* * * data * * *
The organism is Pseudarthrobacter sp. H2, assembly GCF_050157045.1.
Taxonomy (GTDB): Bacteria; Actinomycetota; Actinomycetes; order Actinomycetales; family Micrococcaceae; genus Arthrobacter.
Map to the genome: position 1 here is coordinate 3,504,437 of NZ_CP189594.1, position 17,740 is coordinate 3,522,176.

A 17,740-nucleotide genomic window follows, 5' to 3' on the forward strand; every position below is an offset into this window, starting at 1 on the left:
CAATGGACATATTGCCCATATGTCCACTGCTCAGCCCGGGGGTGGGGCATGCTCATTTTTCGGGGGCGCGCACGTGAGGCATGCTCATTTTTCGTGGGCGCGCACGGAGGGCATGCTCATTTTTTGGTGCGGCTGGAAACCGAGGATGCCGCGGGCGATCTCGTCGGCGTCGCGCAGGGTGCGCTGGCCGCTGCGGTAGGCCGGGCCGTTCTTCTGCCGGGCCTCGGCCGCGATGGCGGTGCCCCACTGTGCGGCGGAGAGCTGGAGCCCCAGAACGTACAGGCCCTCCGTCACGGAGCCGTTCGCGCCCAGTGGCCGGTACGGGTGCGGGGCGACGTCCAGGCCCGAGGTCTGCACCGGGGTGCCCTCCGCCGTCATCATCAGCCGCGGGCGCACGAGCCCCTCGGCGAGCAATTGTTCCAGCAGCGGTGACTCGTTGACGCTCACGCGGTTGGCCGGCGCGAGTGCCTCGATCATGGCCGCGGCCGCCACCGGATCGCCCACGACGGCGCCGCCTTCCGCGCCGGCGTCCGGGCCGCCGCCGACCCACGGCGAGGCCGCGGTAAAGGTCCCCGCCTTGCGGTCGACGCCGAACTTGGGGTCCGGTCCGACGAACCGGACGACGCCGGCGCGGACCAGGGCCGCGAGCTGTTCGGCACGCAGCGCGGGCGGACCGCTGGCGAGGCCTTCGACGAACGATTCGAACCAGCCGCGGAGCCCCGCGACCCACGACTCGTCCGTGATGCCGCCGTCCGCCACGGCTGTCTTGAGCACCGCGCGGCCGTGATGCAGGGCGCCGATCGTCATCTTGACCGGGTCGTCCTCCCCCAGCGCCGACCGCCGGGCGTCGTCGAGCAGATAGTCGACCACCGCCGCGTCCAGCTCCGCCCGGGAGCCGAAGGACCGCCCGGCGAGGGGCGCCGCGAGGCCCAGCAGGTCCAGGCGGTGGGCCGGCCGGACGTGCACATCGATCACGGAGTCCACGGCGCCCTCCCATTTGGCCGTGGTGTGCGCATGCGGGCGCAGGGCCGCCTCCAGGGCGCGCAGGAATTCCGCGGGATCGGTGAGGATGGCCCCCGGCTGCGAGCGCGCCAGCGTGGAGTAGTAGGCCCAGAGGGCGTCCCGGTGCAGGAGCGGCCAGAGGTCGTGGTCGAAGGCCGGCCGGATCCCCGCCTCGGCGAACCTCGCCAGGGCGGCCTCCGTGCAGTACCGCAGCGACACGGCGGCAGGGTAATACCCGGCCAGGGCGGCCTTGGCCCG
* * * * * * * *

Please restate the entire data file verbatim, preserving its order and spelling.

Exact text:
The organism is Pseudarthrobacter sp. H2, assembly GCF_050157045.1.
Taxonomy (GTDB): Bacteria; Actinomycetota; Actinomycetes; order Actinomycetales; family Micrococcaceae; genus Arthrobacter.
Map to the genome: position 1 here is coordinate 3,504,437 of NZ_CP189594.1, position 17,740 is coordinate 3,522,176.

A 17,740-nucleotide genomic window follows, 5' to 3' on the forward strand; every position below is an offset into this window, starting at 1 on the left:
CAATGGACATATTGCCCATATGTCCACTGCTCAGCCCGGGGGTGGGGCATGCTCATTTTTCGGGGGCGCGCACGTGAGGCATGCTCATTTTTCGTGGGCGCGCACGGAGGGCATGCTCATTTTTTGGTGCGGCTGGAAACCGAGGATGCCGCGGGCGATCTCGTCGGCGTCGCGCAGGGTGCGCTGGCCGCTGCGGTAGGCCGGGCCGTTCTTCTGCCGGGCCTCGGCCGCGATGGCGGTGCCCCACTGTGCGGCGGAGAGCTGGAGCCCCAGAACGTACAGGCCCTCCGTCACGGAGCCGTTCGCGCCCAGTGGCCGGTACGGGTGCGGGGCGACGTCCAGGCCCGAGGTCTGCACCGGGGTGCCCTCCGCCGTCATCATCAGCCGCGGGCGCACGAGCCCCTCGGCGAGCAATTGTTCCAGCAGCGGTGACTCGTTGACGCTCACGCGGTTGGCCGGCGCGAGTGCCTCGATCATGGCCGCGGCCGCCACCGGATCGCCCACGACGGCGCCGCCTTCCGCGCCGGCGTCCGGGCCGCCGCCGACCCACGGCGAGGCCGCGGTAAAGGTCCCCGCCTTGCGGTCGACGCCGAACTTGGGGTCCGGTCCGACGAACCGGACGACGCCGGCGCGGACCAGGGCCGCGAGCTGTTCGGCACGCAGCGCGGGCGGACCGCTGGCGAGGCCTTCGACGAACGATTCGAACCAGCCGCGGAGCCCCGCGACCCACGACTCGTCCGTGATGCCGCCGTCCGCCACGGCTGTCTTGAGCACCGCGCGGCCGTGATGCAGGGCGCCGATCGTCATCTTGACCGGGTCGTCCTCCCCCAGCGCCGACCGCCGGGCGTCGTCGAGCAGATAGTCGACCACCGCCGCGTCCAGCTCCGCCCGGGAGCCGAAGGACCGCCCGGCGAGGGGCGCCGCGAGGCCCAGCAGGTCCAGGCGGTGGGCCGGCCGGACGTGCACATCGATCACGGAGTCCACGGCGCCCTCCCATTTGGCCGTGGTGTGCGCATGCGGGCGCAGGGCCGCCTCCAGGGCGCGCAGGAATTCCGCGGGATCGGTGAGGATGGCCCCCGGCTGCGAGCGCGCCAGCGTGGAGTAGTAGGCCCAGAGGGCGTCCCGGTGCAGGAGCGGCCAGAGGTCGTGGTCGAAGGCCGGCCGGATCCCCGCCTCGGCGAACCTCGCCAGGGCGGCCTCCGTGCAGTACCGCAGCGACACGGCGGCAGGGTAATACCCGGCCAGGGCGGCCTTGGCCCG